Cover image for Fern grower's manual
Fern grower's manual
Hoshizaki, Barbara Joe.
Personal Author:
Revised and expanded edition.
Publication Information:
Portland, Or. : Timber Press, 2001.
Physical Description:
604 pages, 20 unnumbered pages of plates : illustrations (some color), 1 color map ; 29 cm
Subject Term:
Format :


Call Number
Material Type
Home Location
Item Holds
SB429 .H64 2001 Adult Non-Fiction Non-Fiction Area-Oversize

On Order



Ferns have graced our planet for hundreds of millions of years. With about 12,000 named species of ferns worldwide, the variety to be found among them is staggering in its array of forms, textures, and even colors. From towering tree ferns to tiny water clovers, ferns and fern allies offer a wide range of uses in the garden and home.

This book offers useful advice on ferns and fern allies for any region, with details on cultivation, identification, landscaping, and more. The bulk of the book consists of an encyclopedic treatment of all the ferns in cultivation in the U.S. Some 700 species from 124 genera are described in detail, including physical descriptions, cultural requirements, hardiness, common names, synonyms, special uses, geographical range, and notable cultivars or related species. Each species is accompanied by a black-and-white illustration to allow for easy identification and to provide a useful means of comparing species.

Updated and greatly expanded, this new edition of Hoshizaki's original 1975 book is the most comprehensive book available on fern cultivation.

Author Notes

Barbara Joe Hoshizaki is president of the American Fern Society. She was professor of botany at Los Angeles City College and research associate at the University of California, Los Angeles, and president of the Southern California Horticultural Institute and the Los Angeles International Fern Society, vice president of the Pacific Horticultural Foundation, and has served on the boards of many horticultural and botanical organizations. She is an honorary member of the American Fern Society, the Los Angeles International Fern Society, and the South Florida Fern Society. She has traveled widely, introduced many species into cultivation, and written numerous articles, mainly on ferns in cultivation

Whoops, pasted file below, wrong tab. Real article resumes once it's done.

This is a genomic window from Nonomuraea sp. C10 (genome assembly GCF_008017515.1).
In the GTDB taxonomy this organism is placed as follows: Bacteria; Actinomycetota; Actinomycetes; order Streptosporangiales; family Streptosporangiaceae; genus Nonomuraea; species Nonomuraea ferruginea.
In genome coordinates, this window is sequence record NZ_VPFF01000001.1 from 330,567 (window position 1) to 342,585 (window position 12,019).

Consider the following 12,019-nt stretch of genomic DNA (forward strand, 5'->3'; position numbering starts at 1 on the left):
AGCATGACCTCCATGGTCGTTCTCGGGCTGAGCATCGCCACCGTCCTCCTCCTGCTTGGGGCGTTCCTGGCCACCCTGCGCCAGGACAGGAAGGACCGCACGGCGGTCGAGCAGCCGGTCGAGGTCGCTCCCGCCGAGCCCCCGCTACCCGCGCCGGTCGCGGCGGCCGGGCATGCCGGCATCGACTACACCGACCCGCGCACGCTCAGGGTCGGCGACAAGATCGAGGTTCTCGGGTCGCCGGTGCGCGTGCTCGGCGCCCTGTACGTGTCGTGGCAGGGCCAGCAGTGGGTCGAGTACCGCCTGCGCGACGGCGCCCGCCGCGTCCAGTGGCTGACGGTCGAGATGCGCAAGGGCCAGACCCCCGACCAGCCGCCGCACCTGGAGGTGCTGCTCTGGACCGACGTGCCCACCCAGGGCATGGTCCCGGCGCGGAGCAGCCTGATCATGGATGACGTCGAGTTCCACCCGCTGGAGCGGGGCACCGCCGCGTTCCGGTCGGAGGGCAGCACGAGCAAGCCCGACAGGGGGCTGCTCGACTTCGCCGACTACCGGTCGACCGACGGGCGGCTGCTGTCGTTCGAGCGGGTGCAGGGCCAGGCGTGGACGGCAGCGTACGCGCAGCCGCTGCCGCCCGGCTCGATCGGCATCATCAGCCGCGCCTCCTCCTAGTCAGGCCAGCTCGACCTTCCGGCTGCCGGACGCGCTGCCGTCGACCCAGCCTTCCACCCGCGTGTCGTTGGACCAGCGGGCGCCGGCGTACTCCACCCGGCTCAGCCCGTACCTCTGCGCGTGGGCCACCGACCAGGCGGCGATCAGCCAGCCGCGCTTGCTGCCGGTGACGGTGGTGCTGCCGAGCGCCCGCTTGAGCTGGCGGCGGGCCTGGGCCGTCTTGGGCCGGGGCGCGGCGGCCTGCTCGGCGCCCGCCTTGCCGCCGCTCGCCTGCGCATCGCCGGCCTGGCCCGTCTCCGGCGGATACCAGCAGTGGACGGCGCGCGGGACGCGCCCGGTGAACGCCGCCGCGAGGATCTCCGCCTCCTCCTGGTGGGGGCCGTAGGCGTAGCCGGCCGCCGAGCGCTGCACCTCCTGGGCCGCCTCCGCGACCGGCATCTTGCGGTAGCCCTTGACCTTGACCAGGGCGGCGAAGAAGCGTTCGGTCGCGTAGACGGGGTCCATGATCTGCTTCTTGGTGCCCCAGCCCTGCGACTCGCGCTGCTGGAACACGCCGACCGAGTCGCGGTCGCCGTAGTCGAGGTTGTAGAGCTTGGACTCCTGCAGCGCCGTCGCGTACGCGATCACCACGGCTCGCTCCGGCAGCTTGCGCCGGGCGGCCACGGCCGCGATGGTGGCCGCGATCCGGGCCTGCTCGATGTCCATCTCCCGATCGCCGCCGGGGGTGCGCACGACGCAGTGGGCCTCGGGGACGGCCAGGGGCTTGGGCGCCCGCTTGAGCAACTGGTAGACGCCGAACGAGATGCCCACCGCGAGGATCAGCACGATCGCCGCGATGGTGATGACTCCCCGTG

Robbin C. Moran is associate curator at the New York Botanical Garden. He worked for years at the Missouri Botanical Garden in St. Louis He has published more than 50 scientific papers on ferns, taught pteridology courses in Costa Rica, Venezuela, Ecuador, and Bolivia, and traveled widely in Latin America, Thailand, and Taiwan. In addition to his research, he serves as associate editor for the American Fern Journal and Brittonia

Reviews 1

Choice Review